Josh White's 'If your white your alright but If your Black, brother get back'

Well its a start

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Subject: RE: looking for protest songs
From: Mark Ross
Date: 27 May 09 - 11:34 PM

BLACK BROWN & WHITE is a Big Bill Broonzy song.

"If you're white you're allright,
IF you're brown, stick around,
But if you're black, Oh Brother,
Get Back, Get Back, Get Back."

I first heard it on a 3 LP set THE FOLK BOX isssued in '64 or '65 by Elektra Records & Folkways.

Mark Ross

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Subject: RE: looking for protest songs
From: FreddyHeadey
Date: 05 Jan 23 - 05:53 PM

December 2022 - Only available for a limited time
but it might(should?) be repeated sometime.

A short BBC series -stories of protest, politics and diplomacy behind jazz.

The Truth about Jazz - 2022 - BBC World Service & R4

The roots of jazz
Clive Myrie charts the early roots of jazz in the late 19th and early 20th Century. The programme visits the jazz museum in New Orleans and hears about the early jazz pioneers like Buddy Bolden.
Clive meets Robert Meeropol, the adopted son of Abel Meeropol who wrote the original poem that Billie Holiday's seminal protest song Strange Fruit was based on.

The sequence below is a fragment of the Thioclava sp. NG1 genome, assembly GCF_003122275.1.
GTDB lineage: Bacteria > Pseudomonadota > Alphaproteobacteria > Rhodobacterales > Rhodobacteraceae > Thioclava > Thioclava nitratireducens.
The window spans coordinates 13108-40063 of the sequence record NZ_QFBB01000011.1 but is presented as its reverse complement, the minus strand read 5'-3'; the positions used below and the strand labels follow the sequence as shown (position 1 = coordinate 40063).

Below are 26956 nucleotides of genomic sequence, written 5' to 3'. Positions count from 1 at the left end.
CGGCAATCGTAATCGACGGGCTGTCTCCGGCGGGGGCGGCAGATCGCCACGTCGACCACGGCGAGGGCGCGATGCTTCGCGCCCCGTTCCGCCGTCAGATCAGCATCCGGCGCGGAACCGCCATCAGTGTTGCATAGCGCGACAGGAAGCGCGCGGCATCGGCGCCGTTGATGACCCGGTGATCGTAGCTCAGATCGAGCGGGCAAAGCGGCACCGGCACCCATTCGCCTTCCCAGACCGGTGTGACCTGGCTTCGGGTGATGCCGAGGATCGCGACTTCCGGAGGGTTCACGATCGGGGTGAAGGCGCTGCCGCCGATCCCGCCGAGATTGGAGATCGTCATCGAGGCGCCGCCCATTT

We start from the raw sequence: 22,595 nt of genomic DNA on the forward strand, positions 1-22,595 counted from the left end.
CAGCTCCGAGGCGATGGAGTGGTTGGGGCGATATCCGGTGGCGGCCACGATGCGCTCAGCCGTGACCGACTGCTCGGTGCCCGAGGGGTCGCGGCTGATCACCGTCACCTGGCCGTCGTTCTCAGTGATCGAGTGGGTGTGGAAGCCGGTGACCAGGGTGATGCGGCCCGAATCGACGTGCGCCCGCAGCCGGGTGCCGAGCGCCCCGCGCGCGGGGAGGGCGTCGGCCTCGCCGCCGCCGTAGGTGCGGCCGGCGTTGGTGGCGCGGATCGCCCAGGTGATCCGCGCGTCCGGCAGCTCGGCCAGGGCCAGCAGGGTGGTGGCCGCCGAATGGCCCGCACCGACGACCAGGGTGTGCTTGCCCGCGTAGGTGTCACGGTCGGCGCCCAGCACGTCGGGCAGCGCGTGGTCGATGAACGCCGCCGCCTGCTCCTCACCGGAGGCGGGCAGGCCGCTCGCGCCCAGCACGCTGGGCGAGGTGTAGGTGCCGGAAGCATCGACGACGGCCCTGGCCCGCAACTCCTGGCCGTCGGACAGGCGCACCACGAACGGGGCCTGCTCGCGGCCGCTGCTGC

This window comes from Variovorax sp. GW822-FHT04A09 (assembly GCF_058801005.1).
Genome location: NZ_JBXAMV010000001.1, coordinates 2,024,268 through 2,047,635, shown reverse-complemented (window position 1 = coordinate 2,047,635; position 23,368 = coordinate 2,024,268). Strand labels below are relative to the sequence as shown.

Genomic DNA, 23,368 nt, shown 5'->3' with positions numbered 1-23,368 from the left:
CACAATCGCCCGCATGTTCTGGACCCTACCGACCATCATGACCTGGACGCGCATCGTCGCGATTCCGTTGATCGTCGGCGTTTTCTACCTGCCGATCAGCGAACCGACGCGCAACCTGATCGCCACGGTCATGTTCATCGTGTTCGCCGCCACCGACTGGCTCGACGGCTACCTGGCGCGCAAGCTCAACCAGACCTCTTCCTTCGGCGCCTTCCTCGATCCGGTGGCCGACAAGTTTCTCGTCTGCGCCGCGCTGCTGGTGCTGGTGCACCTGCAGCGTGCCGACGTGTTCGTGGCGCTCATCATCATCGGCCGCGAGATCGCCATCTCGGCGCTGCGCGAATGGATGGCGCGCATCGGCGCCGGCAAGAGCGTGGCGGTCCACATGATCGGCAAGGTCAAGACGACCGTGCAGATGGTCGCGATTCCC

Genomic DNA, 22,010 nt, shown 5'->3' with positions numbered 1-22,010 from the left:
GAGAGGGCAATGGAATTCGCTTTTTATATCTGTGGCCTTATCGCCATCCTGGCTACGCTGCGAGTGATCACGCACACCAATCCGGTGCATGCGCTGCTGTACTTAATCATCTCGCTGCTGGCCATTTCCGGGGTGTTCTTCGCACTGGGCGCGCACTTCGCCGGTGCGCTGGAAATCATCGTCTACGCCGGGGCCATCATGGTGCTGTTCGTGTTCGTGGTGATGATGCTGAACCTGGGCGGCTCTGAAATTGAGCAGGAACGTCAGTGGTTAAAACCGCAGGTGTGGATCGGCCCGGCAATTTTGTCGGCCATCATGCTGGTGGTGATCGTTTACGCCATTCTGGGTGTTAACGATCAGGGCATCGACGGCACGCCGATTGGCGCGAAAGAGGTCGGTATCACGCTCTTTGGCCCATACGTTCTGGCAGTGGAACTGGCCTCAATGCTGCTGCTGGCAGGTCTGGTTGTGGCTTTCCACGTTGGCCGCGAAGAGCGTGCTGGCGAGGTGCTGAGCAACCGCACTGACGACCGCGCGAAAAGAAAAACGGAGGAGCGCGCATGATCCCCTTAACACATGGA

He also hears the story behind the 1929 song Black and Blue. Mercedes Ellington remembers Black, Brown and Beige - her grandfather Duke Ellington’s 1943 creation for his first concert at Carnegie Hall.

Jazz and diplomacy
He hears about Louis Armstrong's struggle with racism and meets musician Charles McPherson, who worked with the legendary jazz composer Charles Mingus - and discusses Fables of Faubus, one of Mingus's most explicitly political works. The song was written as a direct protest against Arkansas Governor Orval Faubus, who in 1957 sent out the National Guard to prevent racial integration at Little Rock Central High School.
Clive also remembers the 16th Street Baptist Church bombing which killed four children in September 1963. Veteran jazz musician Reggie Workman tells him how the attack led John Coltrane to write Alabama two months after the bombing.